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Remembered Today:

Reservists


Northern Soul
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When, on the declaration of war, Reservists were mobilised, how exactly did the general call to them to report to their depots and stations etc. go out. I assume there were some that could not be contacted? what happened about these men/

Andy.

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Hello Andy

I think that reservists were recalled by telegram but in any case notices were posted in post offices all over the UK, and possibly police stations as well. Other countries used a very similar system.

When a man was transferred to the Reserve he was given documents telling him where to report, including a railway warrant to get him there.

The response was, I believe, fairly good and provided enough men to fill the original BEF's units. Later reportees could then be absorbed and sent out as reinforcements as and when required.

There is an article on the British mobilization 1914 by Peter Scott (the then editor) in STAND TO! Issue number 11 in abouit 1984. It will be in Volume 1 of the recent book of reprints.

Ron

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Thanks for that Ron. I have to confess I'd often wondered how the message was disseminated so quickly in an age where there were no phones or emails. If telegrams were sent out then it must have cost a small fortune !

another question: for men on the Reserve, were there any restrictions on them moving abroad to seek work, and if not, were they expected to make their way home when the message of mobilistaion finally got through to them?

Do you know if there were many instances of men who did not heed the call to report to their depot and what happened to them? Were they technically AWoL?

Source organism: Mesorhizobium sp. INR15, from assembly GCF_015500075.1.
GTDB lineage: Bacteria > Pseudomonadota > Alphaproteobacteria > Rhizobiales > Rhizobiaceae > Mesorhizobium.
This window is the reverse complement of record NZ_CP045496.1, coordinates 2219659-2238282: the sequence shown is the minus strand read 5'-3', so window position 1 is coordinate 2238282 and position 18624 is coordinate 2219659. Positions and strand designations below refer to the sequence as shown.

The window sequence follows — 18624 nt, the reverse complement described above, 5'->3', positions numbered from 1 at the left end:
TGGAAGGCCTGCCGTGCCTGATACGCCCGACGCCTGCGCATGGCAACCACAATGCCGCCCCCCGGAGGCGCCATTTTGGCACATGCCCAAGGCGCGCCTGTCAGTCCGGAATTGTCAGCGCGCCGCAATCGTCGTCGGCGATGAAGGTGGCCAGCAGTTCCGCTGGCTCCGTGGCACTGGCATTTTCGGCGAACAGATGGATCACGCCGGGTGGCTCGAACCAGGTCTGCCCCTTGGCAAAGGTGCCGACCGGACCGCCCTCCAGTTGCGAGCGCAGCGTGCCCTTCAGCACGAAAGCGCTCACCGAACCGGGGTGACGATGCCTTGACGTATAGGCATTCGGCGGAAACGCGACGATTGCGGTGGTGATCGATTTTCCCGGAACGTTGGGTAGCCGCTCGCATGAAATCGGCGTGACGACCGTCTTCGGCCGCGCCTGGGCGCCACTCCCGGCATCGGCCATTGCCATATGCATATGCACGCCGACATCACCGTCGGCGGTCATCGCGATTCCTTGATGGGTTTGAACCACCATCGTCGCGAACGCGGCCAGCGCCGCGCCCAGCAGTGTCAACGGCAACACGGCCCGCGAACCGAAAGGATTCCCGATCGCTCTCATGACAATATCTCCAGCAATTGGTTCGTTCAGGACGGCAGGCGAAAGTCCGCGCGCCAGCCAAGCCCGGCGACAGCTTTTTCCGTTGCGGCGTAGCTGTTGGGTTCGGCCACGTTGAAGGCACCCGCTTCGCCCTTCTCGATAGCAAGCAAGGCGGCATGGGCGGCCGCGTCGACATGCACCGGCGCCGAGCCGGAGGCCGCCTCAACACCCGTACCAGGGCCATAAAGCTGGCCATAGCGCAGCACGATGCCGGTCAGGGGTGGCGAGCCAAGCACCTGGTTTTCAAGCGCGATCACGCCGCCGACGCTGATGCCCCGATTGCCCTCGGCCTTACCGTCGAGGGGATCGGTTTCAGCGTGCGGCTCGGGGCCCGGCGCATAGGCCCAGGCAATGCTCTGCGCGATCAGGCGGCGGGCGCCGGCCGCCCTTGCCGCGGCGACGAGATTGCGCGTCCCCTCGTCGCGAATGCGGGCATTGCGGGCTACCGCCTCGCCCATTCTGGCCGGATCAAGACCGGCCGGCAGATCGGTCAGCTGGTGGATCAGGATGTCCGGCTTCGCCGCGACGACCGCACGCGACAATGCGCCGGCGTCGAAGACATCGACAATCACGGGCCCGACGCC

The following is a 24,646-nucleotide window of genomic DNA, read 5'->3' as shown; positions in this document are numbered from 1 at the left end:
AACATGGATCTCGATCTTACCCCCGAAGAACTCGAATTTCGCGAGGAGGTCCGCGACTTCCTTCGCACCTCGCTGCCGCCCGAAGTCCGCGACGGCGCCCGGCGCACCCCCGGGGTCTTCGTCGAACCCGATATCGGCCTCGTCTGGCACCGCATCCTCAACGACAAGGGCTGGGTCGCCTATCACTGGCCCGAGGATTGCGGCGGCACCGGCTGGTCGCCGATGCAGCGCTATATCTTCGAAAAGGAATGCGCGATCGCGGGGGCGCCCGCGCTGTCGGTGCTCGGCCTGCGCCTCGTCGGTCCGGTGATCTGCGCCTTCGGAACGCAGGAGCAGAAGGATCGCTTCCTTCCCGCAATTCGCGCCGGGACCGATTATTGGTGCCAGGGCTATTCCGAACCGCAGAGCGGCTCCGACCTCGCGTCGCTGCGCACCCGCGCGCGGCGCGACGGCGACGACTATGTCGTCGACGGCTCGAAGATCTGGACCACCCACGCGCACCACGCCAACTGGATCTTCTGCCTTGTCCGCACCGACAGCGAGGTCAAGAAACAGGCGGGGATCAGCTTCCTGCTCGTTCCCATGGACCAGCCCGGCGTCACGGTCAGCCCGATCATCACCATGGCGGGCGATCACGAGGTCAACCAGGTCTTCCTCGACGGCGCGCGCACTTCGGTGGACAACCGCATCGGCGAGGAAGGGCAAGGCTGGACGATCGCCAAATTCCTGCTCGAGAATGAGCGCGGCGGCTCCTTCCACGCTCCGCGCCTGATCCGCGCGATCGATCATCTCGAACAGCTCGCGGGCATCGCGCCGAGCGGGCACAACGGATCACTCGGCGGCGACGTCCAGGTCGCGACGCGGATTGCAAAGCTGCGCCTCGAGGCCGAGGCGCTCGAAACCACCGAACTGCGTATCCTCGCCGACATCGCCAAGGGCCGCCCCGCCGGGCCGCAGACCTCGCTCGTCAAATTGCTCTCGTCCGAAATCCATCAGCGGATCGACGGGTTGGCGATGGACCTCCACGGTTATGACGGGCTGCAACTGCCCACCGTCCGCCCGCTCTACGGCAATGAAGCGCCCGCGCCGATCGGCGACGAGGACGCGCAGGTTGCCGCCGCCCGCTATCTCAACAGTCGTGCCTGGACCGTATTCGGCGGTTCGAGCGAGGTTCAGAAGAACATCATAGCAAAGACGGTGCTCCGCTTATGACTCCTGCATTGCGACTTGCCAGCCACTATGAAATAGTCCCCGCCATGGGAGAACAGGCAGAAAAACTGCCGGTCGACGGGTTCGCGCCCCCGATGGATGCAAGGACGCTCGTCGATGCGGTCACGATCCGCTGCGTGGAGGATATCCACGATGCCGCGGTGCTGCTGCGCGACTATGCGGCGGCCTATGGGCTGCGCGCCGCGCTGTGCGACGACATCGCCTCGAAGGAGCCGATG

Best wishes.

Andy.

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I have to confess I'd often wondered how the message was disseminated so quickly in an age where there were no phones or emails. If telegrams were sent out then it must have cost a small fortune !

Andy,

It was apparently possible for a postcard to be posted in the centre of Liverpool in 1914 and for it to be delivered by the afternoon. Somewhere I have a stamped and postmarked card from just before the war suggesting that the recipient (admittedly only a few miles from the city centre) should come down to the Fraser Street Barracks in Liverpool 'this evening'.

Regulations for Mobilization 1914 specify that 'notices to join' were to be kept with addressed envelopes for all reserves including Territorials. Presumably notification, apart from notices in post offices, police stations and barracks, was by post. They were, however, 'not to be posted in the usual manner' but handed in directly at the post office.

Officers i/c records were directed to strike absentees off the reserve and they were to be 'advertised as deserters when the necessary certificate on A.F. D 498 had been received', a shade stronger than AWOL. This seems to apply to reservists and special reservists.

Territorial absentees were to be dealt with under TF regulations. Here it gets a bit murky as the 1912 TF Regs, amended to January 1914, appear to specify that failure to appear on embodiment can be treated as desertion under Section 12 of the Army Act or 'absenting himself without leave' under Section 15 of the AA ('according to circumstances') unless the soldier has reasonable excuse such as sickness or leave of absence (which should cover being abroad). Delving further into TF Regs, it would appear that if an NCO or man illegally absented himself on embodiment (which I presume includes failing to report) a week's grace should be allowed and, if the absence had not been satisfactorily accounted for, an AF B 124 was to be forwarded to the Editor of the Police Gazette at New Scotland Yard (Whitehall 1212 for Forum members still tuned to the Home Service on the wireless - I suspect there are quite a few).

I have not gone through all the references in Mob Regs and TF Regs but this seems to be the gist.